Intel aims to make products quantum-resistant by 2030, CTO says
Intel CTO Greg Lavender said at a company event this week that Intel will build in resistance to quantum security threats across its product portfolio by the end of this decade.
“We will be Y2Q-resistant across our product portfolio by 2030,” he said, using the term–Y2Q–which has become a shorthand reference and a way of comparing the security threat posed by quantum computing to that posed by the Y2K transition more than two decades ago. Lavender did not provide further details about how Intel will proceed in making its products quantum-resistant.
Intel earlier this year outlined a three-pronged approach for protecting sensitive data from quantum threats. The company also has done a lot of work in the area of post-quantum cryptography, championing the bit-flipping key encapsulation encryption algorithm for potential standardization.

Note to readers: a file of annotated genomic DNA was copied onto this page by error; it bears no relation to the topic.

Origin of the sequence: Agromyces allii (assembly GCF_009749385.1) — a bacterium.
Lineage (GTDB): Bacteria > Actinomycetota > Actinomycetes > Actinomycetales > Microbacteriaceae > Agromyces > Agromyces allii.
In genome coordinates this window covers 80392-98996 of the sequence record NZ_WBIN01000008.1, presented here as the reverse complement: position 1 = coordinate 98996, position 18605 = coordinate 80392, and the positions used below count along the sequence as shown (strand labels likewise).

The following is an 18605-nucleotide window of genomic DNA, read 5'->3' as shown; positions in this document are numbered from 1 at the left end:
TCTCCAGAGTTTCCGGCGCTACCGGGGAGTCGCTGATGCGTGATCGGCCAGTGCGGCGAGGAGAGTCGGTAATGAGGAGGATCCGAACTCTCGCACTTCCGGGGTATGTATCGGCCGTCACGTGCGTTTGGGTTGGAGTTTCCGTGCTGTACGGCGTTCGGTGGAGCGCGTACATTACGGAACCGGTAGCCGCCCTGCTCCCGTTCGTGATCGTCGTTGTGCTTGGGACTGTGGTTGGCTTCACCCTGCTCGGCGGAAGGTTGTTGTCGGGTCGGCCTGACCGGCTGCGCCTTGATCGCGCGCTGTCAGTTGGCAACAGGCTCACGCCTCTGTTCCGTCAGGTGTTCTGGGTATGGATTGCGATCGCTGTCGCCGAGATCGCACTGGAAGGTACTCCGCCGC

Lavender made the comments at the semiconductor giant’s Intel Innovation 2022 event this week in San Jose, California, where Intel also announced several new hardware and software products during the event, including its quantum computing software developer kit.
Lavender said the Intel Quantum SDK, which is now available in a beta version through the Intel Developer Cloud, is designed to help developers learn how to program quantum algorithms using a C++ quantum compiler, quantum runtime and quantum simulator capabilities. It is expected to evolve to a Version 1.0 that will be more widely available in the first quarter of next year. It also eventually will be combined with Intel quantum hardware that includes a qubit control processor, control electronics and a spin qubit processor.
Dan O’Shea has covered telecommunications and related topics including semiconductors, sensors, retail systems, digital payments and quantum computing/technology for over 25 years.